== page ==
They claim 606 kWh per year (8760 hours). So that's 606/8760 69 watts average consumption. Nowhere does GE seem to specify what the running power is, but based on my experience I would expect it to be 300 or 500 watts. So the duty cycle is claimed to be 69/300 or about 23 percent, actually less because we haven't counted the high-wattage defrost periods. We have to also guess at 1000 BTU/hr for the refrigeration unit based on its wattage. So this appliance is pumping maybe 6000 BTUs per day. Now you tell me how much ice you can make in one of these things running flat out, and we'll see how much the duty cycle has to increase to compensate at about 300 BTUs per pound of ice. Just to make a pound of ice per hour will more than double that duty cycle.
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You forgot to read , defrost cycles are included, , DID YOU TEST ONE of just moan again
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Moan moan moan, But you did no comparison, instead you admit you pay a total junker 30 a month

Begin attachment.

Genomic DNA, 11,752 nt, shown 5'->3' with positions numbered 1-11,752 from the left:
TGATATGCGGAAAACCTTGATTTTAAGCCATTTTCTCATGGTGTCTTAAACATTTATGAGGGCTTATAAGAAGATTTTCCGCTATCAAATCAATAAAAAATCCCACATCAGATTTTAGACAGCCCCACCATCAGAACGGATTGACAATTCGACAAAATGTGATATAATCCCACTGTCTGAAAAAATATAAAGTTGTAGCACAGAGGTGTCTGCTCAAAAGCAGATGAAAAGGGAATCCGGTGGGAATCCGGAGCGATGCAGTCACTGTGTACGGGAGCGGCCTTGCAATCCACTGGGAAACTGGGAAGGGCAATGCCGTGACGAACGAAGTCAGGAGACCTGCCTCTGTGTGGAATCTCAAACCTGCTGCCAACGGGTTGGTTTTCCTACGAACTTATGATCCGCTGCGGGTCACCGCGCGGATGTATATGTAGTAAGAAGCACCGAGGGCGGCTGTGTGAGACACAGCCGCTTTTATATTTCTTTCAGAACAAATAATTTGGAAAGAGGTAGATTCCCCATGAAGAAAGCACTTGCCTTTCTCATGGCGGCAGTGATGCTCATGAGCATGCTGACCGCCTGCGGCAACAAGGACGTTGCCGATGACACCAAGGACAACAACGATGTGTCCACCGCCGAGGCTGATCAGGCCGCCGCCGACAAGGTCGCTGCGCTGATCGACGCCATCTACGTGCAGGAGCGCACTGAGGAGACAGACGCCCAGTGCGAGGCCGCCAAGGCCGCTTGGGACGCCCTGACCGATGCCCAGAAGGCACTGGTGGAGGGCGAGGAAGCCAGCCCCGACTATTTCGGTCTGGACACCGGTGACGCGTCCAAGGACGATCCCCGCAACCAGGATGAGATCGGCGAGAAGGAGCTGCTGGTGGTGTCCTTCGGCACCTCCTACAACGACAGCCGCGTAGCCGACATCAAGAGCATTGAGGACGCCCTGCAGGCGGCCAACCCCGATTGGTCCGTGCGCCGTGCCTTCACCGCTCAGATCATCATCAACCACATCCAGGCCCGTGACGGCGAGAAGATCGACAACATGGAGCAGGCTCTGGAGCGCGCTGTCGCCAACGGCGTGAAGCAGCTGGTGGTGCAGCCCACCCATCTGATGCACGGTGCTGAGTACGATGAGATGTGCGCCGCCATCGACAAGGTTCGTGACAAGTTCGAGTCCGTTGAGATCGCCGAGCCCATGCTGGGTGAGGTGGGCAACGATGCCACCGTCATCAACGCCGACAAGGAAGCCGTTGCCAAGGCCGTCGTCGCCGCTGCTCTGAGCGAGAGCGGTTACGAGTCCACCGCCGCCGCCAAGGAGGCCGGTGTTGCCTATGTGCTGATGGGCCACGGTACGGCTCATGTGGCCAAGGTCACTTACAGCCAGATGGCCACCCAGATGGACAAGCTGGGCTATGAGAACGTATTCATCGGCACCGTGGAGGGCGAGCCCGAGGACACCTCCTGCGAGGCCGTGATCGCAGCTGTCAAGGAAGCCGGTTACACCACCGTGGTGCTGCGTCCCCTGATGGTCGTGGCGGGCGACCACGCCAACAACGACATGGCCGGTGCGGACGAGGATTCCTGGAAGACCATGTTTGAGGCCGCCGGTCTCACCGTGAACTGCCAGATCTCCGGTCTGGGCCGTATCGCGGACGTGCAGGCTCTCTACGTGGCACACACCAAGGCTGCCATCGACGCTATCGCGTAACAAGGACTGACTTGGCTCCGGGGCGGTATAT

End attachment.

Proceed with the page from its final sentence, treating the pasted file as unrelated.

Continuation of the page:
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Did you test your JUNKER against anything, no you did not
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Your basis on costs is not my basis , your 30 a month junker is just that, a junk , waiting to be junked
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Wrong its near 80- 90 , ninety watts, mr Kincho, the problem is you have ZERO present experiance , but you think you do, which is BS, you never tested anything new, you test only posibly defective junk your unit, you have no independant view, you have only a biased view. your opinion is truely worthless. and based HOW, on what equipment , and what new units did you test, YOU TESTED NO NEW UNITS, YOU ONLY TESTED YOUR OLD JUNK. Your opinion is therefore BULL SHIT
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A pound of ice per hour? 24 pounds of ice per day? How many people use that much???